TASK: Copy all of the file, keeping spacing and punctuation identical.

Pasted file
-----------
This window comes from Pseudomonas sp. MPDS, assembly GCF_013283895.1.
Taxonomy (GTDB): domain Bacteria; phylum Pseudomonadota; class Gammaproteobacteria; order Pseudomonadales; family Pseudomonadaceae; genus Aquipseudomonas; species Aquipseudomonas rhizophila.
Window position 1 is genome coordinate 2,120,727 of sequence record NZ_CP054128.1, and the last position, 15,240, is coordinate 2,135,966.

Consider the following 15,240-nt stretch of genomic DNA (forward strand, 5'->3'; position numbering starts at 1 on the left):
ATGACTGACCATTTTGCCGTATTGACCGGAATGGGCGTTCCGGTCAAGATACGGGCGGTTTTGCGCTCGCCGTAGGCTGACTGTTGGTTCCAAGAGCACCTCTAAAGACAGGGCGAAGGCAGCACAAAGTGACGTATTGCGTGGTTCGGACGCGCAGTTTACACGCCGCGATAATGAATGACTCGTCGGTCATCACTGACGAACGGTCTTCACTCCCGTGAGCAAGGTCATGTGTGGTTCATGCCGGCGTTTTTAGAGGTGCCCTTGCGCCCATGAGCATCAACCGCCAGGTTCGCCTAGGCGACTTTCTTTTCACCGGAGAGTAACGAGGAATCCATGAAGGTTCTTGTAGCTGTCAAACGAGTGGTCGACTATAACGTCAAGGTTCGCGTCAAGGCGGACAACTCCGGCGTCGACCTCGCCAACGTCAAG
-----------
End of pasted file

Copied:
This window comes from Pseudomonas sp. MPDS, assembly GCF_013283895.1.
Taxonomy (GTDB): domain Bacteria; phylum Pseudomonadota; class Gammaproteobacteria; order Pseudomonadales; family Pseudomonadaceae; genus Aquipseudomonas; species Aquipseudomonas rhizophila.
Window position 1 is genome coordinate 2,120,727 of sequence record NZ_CP054128.1, and the last position, 15,240, is coordinate 2,135,966.

Consider the following 15,240-nt stretch of genomic DNA (forward strand, 5'->3'; position numbering starts at 1 on the left):
ATGACTGACCATTTTGCCGTATTGACCGGAATGGGCGTTCCGGTCAAGATACGGGCGGTTTTGCGCTCGCCGTAGGCTGACTGTTGGTTCCAAGAGCACCTCTAAAGACAGGGCGAAGGCAGCACAAAGTGACGTATTGCGTGGTTCGGACGCGCAGTTTACACGCCGCGATAATGAATGACTCGTCGGTCATCACTGACGAACGGTCTTCACTCCCGTGAGCAAGGTCATGTGTGGTTCATGCCGGCGTTTTTAGAGGTGCCCTTGCGCCCATGAGCATCAACCGCCAGGTTCGCCTAGGCGACTTTCTTTTCACCGGAGAGTAACGAGGAATCCATGAAGGTTCTTGTAGCTGTCAAACGAGTGGTCGACTATAACGTCAAGGTTCGCGTCAAGGCGGACAACTCCGGCGTCGACCTCGCCAACGTCAAG